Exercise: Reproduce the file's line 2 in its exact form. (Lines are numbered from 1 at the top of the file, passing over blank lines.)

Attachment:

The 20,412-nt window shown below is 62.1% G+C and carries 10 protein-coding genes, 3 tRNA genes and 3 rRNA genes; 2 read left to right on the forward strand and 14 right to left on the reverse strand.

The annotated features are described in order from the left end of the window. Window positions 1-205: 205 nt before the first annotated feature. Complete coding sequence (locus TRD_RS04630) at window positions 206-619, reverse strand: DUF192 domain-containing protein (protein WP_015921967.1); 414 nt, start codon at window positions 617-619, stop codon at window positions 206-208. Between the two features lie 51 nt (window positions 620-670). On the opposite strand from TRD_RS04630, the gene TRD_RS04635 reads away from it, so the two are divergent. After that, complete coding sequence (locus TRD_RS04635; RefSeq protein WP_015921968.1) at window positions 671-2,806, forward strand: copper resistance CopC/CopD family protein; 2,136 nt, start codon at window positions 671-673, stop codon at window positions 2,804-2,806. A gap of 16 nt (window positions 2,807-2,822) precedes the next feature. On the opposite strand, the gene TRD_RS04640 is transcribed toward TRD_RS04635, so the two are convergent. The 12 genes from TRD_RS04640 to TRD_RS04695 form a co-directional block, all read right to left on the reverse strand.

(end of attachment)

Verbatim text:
The annotated features are described in order from the left end of the window. Window positions 1-205: 205 nt before the first annotated feature. Complete coding sequence (locus TRD_RS04630) at window positions 206-619, reverse strand: DUF192 domain-containing protein (protein WP_015921967.1); 414 nt, start codon at window positions 617-619, stop codon at window positions 206-208. Between the two features lie 51 nt (window positions 620-670). On the opposite strand from TRD_RS04630, the gene TRD_RS04635 reads away from it, so the two are divergent. After that, complete coding sequence (locus TRD_RS04635; RefSeq protein WP_015921968.1) at window positions 671-2,806, forward strand: copper resistance CopC/CopD family protein; 2,136 nt, start codon at window positions 671-673, stop codon at window positions 2,804-2,806. A gap of 16 nt (window positions 2,807-2,822) precedes the next feature. On the opposite strand, the gene TRD_RS04640 is transcribed toward TRD_RS04635, so the two are convergent. The 12 genes from TRD_RS04640 to TRD_RS04695 form a co-directional block, all read right to left on the reverse strand.